Newest Gamecocks coach excited to be in SEC, breaks down his group
South Carolina football coach Will Muschamp will tell anyone who asks about his defensive line.
After three seasons of throwing in newcomers often out of need more than anything else, he and his staff believe they have all the pieces for an SEC defensive line that boasts the depth he wants, potentially three deep at every spot.
But that leads to another question, how does a staff manage that? Is there a rotation at the start? This guy gets two drives, someone else the next two? Or is it more about feel and flow of the game?
“It’s a little bit of both,” defensive line coach John Scott said. “I think you go in a game with a number kind of in your mind.... You kind of have somebody helping you count the reps that somebody is getting. It’s a feel thing too, if it’s one of those games where you’ve got to have your best, best guys the whole time, you’ve got to navigate how to get other guys in because you’ve got to give them a blow sometimes as fast as offenses are going.”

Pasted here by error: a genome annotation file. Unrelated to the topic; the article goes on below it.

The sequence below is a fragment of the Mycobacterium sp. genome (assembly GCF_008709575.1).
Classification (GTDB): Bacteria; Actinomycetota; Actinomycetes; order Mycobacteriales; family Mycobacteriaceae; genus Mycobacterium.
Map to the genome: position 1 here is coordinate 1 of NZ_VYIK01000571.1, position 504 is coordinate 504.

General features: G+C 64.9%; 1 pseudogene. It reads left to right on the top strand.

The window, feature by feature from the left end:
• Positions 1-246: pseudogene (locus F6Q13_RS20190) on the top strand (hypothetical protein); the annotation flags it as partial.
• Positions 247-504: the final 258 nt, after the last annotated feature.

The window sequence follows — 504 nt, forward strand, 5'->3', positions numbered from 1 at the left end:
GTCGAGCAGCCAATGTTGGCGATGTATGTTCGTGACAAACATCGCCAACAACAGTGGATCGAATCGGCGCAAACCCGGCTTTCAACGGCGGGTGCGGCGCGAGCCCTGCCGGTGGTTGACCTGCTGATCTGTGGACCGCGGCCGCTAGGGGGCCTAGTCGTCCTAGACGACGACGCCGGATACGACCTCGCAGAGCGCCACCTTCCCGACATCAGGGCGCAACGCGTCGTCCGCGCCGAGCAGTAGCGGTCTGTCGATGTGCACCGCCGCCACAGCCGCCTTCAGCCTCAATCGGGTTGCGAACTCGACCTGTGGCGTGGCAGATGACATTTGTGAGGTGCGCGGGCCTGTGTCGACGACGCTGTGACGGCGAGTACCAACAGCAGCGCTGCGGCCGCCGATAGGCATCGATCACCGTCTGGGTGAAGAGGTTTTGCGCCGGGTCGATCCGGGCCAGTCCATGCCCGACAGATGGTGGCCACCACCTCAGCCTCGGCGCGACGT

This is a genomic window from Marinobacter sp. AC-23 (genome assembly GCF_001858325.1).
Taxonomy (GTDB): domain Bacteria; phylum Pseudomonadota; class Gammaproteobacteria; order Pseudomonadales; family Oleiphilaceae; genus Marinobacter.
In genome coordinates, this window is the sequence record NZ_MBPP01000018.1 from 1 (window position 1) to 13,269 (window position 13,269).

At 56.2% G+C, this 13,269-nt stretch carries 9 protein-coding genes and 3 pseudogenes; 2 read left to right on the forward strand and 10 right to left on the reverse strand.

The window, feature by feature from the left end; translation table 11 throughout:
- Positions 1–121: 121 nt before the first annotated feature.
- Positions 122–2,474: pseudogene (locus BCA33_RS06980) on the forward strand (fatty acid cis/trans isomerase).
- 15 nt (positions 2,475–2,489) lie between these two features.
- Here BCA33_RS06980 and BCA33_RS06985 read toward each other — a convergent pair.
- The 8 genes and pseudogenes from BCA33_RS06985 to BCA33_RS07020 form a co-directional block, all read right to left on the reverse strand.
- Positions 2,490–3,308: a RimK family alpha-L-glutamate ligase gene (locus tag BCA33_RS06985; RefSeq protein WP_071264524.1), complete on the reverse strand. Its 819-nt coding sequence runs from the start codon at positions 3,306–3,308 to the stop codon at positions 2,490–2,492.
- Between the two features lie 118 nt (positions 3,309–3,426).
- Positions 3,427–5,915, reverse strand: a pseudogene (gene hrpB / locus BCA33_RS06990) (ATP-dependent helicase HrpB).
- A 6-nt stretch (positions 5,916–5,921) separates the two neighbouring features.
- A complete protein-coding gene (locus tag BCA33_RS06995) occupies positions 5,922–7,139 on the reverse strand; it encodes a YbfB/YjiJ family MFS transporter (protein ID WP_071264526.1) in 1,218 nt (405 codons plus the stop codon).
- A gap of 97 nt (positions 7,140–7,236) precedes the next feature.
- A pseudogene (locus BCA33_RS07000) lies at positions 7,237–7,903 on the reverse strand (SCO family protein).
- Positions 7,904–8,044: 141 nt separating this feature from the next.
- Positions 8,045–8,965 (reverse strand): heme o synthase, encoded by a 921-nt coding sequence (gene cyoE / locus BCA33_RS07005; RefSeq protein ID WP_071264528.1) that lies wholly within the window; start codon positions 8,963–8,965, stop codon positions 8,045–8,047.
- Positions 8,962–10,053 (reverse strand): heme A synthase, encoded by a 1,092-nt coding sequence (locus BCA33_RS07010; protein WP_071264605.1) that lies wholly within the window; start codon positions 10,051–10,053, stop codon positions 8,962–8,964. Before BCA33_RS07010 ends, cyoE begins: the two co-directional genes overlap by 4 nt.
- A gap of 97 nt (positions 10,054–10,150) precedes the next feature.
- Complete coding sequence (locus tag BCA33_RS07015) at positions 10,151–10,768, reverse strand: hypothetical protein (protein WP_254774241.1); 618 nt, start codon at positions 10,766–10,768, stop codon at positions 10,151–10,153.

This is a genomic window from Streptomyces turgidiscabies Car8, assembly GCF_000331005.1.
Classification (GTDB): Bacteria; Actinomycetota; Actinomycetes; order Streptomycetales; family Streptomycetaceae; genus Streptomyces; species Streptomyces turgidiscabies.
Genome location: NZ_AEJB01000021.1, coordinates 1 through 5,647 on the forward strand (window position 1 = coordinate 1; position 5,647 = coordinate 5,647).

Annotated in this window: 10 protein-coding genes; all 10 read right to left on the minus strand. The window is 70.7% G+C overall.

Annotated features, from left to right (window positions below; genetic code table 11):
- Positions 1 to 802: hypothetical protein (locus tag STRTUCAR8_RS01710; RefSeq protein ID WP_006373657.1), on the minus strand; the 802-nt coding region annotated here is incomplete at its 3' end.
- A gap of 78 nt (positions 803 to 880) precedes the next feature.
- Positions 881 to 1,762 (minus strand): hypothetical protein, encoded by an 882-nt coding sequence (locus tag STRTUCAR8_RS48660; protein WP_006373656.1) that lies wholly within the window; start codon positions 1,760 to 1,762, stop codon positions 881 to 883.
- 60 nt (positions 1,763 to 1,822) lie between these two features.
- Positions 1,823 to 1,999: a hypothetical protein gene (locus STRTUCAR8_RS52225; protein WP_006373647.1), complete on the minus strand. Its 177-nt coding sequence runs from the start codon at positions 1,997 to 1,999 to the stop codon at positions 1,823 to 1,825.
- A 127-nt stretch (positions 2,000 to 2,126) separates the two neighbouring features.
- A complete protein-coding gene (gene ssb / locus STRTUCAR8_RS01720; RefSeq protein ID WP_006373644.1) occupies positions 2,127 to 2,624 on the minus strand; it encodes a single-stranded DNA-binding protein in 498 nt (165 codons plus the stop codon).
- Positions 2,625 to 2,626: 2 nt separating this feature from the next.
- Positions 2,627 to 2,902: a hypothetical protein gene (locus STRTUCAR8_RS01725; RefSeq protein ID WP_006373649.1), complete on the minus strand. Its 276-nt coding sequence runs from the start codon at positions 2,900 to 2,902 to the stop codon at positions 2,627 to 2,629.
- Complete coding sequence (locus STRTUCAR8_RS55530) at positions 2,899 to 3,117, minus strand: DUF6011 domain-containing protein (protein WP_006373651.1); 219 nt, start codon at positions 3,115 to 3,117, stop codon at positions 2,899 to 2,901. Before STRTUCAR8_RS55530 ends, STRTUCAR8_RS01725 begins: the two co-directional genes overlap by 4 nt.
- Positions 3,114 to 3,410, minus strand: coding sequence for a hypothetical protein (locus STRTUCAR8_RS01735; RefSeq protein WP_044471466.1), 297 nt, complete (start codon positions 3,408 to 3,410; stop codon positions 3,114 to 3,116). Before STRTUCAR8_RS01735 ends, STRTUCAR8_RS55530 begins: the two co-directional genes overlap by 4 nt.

The word he came back to was freshness, keeping everyone fresh enough so that if the best guys need to be out there late, they have enough in the tank for that
This year, South Carolina’s defense was on the field for 92 or more plays twice, 82 or more four times and 77 or more plays seven times. In 2017, before USC installed an up-tempo offense, an opposing offense got to 77 plays only three times.
At the moment, this is an approximation of what South Carolina’s depth could look like:
Buck: D.J. Wonnum/Brad Johnson/Rodricus Fitten
Defensive tackle: Javon Kinlaw/Rick Sandidge/Zacch Pickens/Jabari Ellis
Defensive tackle: Kobe Smith/Keir Thomas/Devontae Davis
Defensive end: Aaron Sterling/Kingsley Enagbare/Joseph Anderson
That’s not to say everyone will play a full role, as linemen can sometimes get lost in the mix (Ellis hardly played last year, but Muschamp was high on his spring performance). But in theory, the Gamecocks could be rolling bodies.
USC took a step back last season in terms of work up front against the run, and the pass rush lagged as well.
There’s a good bit of talent in there, but the question remains, can strength in numbers add something else as the Gamecocks look to bounce back.
“One of the things that I’ve learned as a coach, and especially coaching the front, the deeper you are, the better you are,” Scott said. “So instead of a guy playing 50 snaps a game, he’s giving you 30-35 high-rep quality snaps, which means in the fourth quarter, most people don’t really sub their O-line, so you’re wearing them out. So I think that’s a huge, huge deal.”